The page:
Lukas said, “Let’s play it that way.” 

   Everybody said, “OK, that’s what it is.” They were the good guys, and the counselors were the bad guys. Some of the counselors thought it was sketchy but didn’t disagree. It was as much fun as ever. It was like ‘Bunnytrack’ with no holds barred. 

   Tits never played, and he didn’t play ‘Nazis and Jews,’ either. He said it was wrong and started explaining about Lithuania, where their parents and grandparents were from, and how terrible things had happened there. He said it was a holocaust, not a fun run around, but they told him to shut up, and he got sulky. Nobody knew what’s wrong with Titus. Zen knew what was wrong with him. 

   “Titus knows he’s low man on the totem pole and nobody cares what he says.”

   The game started when the counselors led them to the mess hall. They turned the lights off and made everybody sit on the damp concrete floor. After they left it got super quiet. It was eerie. When the counselors came back, they were dressed in black, charcoal from the cold bonfire rubbed on their faces. They split everybody into groups and spit out the rules. They had to find books and save them from being burned. They weren’t real books, just pieces of paper. The more papers they dug up the more Liberty Dollars they got for the next day’s auction. The more of them in their group who got caught the more their Liberty Dollars were taken away.

   The papers were scattered around the camp in the hands of three counselors, who were hidden in the woods, and who kept moving around. They had to find them and when they did, they were supposed to hand over the prize. But sometimes they had to beg them for it. Other times they had to fight tooth and nail for the paper.

   If the counselors who were the Nazis caught anyone, they took their papers away, ripped them up, and it was back to square one. Many of the boys and girls hid them in their shoes, or their underwear.

   “It gets dirty, in more ways than one,” Zen said. “The dirtiest I got was when I was by myself, not far from the sports field, but on the edge of the woods. One of the counselors came walking past and I dropped flat fast. I lay in a bunch of leaves, twigs, mud, bugs, worms, and moldy stuff and he just walked right past me.”

   Anybody could try to get away when the counselors caught somebody, but it’s hard to do because the ones who catch you are the strong ones, while the other ones can’t catch a breath. The strong ones don’t like it when anybody makes them look bad by breaking away. It doesn’t matter what the other ones think. The bold could try to break free when no one was looking, but if they were captured, they had to stay even longer in the lock-up. The more sitting the less chance there was to win Liberty Dollars.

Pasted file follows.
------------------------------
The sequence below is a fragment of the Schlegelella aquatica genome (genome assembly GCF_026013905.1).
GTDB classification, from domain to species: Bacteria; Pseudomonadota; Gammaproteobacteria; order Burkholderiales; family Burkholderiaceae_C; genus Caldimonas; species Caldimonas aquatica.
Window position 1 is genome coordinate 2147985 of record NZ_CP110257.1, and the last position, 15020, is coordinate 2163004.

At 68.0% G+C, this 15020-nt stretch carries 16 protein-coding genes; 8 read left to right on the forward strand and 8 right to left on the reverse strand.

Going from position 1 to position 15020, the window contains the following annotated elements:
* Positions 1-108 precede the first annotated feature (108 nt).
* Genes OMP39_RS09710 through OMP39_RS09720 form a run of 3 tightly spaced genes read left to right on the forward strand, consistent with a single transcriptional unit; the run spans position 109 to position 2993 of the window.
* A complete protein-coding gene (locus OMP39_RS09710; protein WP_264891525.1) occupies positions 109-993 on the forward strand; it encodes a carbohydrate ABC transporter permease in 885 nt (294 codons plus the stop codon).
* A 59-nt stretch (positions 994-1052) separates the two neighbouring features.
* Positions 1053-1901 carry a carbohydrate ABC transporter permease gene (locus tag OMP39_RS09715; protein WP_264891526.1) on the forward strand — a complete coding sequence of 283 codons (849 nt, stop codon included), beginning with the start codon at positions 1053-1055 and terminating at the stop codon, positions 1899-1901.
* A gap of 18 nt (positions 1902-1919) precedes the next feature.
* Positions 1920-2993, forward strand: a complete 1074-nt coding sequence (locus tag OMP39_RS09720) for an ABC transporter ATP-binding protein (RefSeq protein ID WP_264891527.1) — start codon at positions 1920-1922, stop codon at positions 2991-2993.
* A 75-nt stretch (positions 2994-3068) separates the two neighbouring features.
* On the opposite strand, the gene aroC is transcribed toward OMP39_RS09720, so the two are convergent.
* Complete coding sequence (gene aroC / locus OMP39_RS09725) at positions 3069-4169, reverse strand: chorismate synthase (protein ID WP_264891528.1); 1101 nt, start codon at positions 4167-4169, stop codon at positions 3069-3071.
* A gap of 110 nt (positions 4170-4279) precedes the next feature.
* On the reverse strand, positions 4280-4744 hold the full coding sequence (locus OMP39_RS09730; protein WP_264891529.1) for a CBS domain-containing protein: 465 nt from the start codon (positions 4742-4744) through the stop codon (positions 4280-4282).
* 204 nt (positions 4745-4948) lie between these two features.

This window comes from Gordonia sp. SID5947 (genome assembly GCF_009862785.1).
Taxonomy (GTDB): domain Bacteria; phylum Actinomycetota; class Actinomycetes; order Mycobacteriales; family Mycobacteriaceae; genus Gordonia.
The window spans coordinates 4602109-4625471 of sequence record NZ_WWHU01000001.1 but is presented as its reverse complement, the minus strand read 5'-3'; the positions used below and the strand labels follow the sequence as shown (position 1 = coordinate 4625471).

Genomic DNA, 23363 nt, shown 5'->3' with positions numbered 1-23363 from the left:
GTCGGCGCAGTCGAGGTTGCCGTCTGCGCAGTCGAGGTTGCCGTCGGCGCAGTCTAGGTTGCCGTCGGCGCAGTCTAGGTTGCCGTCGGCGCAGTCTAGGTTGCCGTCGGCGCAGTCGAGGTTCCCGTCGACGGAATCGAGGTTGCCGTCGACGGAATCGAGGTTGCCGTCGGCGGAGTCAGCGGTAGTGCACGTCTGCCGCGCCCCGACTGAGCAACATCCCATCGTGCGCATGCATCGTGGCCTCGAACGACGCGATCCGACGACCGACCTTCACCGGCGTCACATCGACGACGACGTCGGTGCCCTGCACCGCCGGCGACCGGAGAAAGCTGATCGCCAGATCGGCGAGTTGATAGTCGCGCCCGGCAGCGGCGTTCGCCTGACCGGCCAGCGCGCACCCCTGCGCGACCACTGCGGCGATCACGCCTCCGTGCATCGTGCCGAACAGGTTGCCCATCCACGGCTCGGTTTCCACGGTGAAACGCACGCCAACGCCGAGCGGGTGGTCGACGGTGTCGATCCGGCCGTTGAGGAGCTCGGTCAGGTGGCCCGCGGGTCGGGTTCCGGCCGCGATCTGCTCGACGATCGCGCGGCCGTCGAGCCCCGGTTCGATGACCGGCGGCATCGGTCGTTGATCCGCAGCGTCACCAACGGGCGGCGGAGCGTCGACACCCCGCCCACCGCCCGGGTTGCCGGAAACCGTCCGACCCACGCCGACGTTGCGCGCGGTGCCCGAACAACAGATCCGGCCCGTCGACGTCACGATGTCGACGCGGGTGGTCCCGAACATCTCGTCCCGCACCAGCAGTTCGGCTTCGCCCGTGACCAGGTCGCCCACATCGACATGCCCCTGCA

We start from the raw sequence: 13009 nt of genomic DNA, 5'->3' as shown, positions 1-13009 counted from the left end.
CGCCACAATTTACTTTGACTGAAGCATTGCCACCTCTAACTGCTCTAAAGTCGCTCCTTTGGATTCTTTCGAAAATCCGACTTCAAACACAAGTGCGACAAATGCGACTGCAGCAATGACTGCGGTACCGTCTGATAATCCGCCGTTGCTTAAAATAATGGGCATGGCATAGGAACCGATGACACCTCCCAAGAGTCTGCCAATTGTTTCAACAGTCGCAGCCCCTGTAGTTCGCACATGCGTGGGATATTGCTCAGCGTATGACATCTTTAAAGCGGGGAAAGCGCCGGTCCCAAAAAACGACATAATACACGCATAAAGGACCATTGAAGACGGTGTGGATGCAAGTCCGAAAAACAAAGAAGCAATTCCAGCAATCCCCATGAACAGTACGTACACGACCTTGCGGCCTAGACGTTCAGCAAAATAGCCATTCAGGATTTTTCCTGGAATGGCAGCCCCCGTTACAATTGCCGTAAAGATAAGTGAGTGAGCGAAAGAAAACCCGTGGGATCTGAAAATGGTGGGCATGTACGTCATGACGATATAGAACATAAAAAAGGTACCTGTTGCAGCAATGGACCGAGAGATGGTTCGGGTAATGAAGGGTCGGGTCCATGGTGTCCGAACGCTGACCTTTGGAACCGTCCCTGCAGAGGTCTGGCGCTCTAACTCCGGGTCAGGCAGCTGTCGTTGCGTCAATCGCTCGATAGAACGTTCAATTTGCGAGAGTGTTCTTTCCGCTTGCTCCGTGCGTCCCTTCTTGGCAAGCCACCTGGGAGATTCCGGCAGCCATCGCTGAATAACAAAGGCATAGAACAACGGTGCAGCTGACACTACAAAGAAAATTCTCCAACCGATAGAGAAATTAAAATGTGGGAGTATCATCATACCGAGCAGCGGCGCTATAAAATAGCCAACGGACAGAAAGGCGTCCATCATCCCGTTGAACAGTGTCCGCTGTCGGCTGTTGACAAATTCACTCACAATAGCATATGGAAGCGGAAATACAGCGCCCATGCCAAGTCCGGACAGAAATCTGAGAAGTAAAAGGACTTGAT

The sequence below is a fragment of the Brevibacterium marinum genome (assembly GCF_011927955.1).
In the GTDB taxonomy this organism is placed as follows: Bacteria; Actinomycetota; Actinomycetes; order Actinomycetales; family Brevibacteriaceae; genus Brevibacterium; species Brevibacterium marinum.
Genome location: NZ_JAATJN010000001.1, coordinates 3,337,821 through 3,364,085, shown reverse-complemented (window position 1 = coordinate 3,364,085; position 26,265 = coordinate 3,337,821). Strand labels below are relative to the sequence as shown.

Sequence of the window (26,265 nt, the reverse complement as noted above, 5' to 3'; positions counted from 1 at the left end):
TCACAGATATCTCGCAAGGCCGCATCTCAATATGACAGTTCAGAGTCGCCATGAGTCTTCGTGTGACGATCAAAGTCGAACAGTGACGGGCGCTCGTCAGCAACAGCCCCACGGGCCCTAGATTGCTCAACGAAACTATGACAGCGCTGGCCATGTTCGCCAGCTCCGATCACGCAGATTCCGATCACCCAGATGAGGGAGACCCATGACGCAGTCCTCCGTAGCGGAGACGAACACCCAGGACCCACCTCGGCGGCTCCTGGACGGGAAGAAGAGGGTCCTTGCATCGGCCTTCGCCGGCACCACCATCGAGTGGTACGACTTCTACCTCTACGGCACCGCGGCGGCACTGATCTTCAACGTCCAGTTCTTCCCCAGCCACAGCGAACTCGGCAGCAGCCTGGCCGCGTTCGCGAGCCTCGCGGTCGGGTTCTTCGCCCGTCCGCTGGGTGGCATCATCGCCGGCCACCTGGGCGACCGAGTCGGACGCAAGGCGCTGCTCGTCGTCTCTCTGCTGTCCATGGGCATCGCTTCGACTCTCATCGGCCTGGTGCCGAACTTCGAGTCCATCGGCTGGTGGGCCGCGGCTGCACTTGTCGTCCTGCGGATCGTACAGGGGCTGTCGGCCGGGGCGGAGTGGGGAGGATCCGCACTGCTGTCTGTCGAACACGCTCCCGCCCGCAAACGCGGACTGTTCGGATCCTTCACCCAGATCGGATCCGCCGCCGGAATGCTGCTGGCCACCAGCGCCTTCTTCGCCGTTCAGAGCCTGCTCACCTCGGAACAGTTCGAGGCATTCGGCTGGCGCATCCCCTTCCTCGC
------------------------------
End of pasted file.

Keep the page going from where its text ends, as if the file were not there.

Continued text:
Matilda, who played for a college basketball team, decked Zen, blind-siding him out of the blue, just when he thought he was home free. At first, he wasn’t sure what happened. When he got up, he tripped her, and started running away. When she caught him, he fell on the ground like he was wiped out. She was forced to drag him by his arms and legs. While she was dragging him, he noticed a large lump on her chest. When he asked her what it was, she gave him a sly look.

   “It’s a tumor,” she said. “I have cancer.” 

   “I couldn’t believe it. She seemed so healthy. I jumped to my feet so she wouldn’t have to drag me. While we were walking the tumor started to jerk back and forth. I didn’t know what to do. Was she going to die? Then, just as we walked into the lock-up, her baby gerbil poked its head out of her bra.”

   One summer the lock-up was inside the art house, where supplies and costumes are stored. It’s at the farthest end from the sand dunes. Makayla was the guard, and although she wasn’t musclebound, she was strong and determined. There were two rooms. She had to patrol them by herself.  She carried a broom, pacing back and forth, her head swiveling in all directions. Everybody had to sit in straight chairs and be quiet. If you talked too much you had to stay longer. If you got up from your chair you had to stay longer. If you messed with her in any way at all you had to stay longer.

   Campers could try to escape, but it wasn’t easy. Makayla would hit you, not hard, but hard enough. She hit everybody with her broom, although usually with the soft twine end. But when anybody got nervy, she jabbed the broom handle down on them and yelled, “Shut the hell up!”

   It was not a good idea to try escaping too many times, because if anybody tried a couple of times and they caught you both times, they would kick you out of the game. It wasn’t fair, but that’s what they did if they got annoyed about it. If you sat there quietly and sweet-talked Makayla, “I’ll be good,” she would smile and let you out before the others.